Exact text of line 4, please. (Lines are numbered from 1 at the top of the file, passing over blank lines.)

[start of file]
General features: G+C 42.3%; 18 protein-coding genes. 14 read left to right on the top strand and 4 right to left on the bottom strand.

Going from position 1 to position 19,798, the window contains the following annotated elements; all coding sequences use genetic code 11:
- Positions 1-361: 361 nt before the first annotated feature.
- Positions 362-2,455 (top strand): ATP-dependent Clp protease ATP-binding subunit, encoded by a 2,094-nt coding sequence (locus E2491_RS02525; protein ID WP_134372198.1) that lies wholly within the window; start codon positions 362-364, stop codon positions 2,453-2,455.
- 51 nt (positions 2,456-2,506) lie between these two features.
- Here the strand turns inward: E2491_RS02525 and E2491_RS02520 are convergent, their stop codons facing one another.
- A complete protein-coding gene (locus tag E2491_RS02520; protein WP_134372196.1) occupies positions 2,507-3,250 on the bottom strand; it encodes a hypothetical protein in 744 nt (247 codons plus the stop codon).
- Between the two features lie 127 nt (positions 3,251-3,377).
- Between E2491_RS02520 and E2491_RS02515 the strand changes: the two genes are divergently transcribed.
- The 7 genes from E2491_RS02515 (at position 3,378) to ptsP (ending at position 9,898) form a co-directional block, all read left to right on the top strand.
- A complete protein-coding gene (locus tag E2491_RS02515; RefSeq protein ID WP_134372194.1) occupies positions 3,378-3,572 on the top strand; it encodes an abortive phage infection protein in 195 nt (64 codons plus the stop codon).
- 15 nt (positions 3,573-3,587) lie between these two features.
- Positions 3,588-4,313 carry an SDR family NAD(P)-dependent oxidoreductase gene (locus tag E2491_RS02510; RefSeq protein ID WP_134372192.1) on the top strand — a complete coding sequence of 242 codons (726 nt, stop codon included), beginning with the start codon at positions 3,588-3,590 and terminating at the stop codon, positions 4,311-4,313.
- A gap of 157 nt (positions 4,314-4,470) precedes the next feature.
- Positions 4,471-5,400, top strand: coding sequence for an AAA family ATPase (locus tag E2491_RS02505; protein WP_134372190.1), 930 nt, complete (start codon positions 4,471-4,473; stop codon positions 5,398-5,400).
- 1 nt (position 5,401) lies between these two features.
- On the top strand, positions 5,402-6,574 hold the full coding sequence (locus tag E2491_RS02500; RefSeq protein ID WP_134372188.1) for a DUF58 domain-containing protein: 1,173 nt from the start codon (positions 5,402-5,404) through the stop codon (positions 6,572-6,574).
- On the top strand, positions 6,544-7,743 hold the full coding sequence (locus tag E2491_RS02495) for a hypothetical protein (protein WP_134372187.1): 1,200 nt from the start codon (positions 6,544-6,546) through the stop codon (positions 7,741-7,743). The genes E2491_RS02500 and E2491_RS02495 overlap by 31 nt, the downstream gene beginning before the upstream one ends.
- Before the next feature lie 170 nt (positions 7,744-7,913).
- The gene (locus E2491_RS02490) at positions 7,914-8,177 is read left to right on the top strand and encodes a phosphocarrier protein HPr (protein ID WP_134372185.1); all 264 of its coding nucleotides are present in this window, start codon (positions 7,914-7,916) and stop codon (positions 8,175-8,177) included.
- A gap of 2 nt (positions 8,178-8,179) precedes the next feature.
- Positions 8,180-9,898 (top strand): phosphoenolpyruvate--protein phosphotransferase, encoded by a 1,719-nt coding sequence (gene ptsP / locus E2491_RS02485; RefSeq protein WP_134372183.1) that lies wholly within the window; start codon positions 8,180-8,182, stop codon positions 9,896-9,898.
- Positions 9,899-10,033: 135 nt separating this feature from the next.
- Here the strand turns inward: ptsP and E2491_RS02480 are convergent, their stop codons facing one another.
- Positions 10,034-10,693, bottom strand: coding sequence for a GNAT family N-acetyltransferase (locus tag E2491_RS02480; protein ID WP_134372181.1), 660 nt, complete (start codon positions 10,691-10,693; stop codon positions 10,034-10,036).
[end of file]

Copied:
- Positions 362-2,455 (top strand): ATP-dependent Clp protease ATP-binding subunit, encoded by a 2,094-nt coding sequence (locus E2491_RS02525; protein ID WP_134372198.1) that lies wholly within the window; start codon positions 362-364, stop codon positions 2,453-2,455.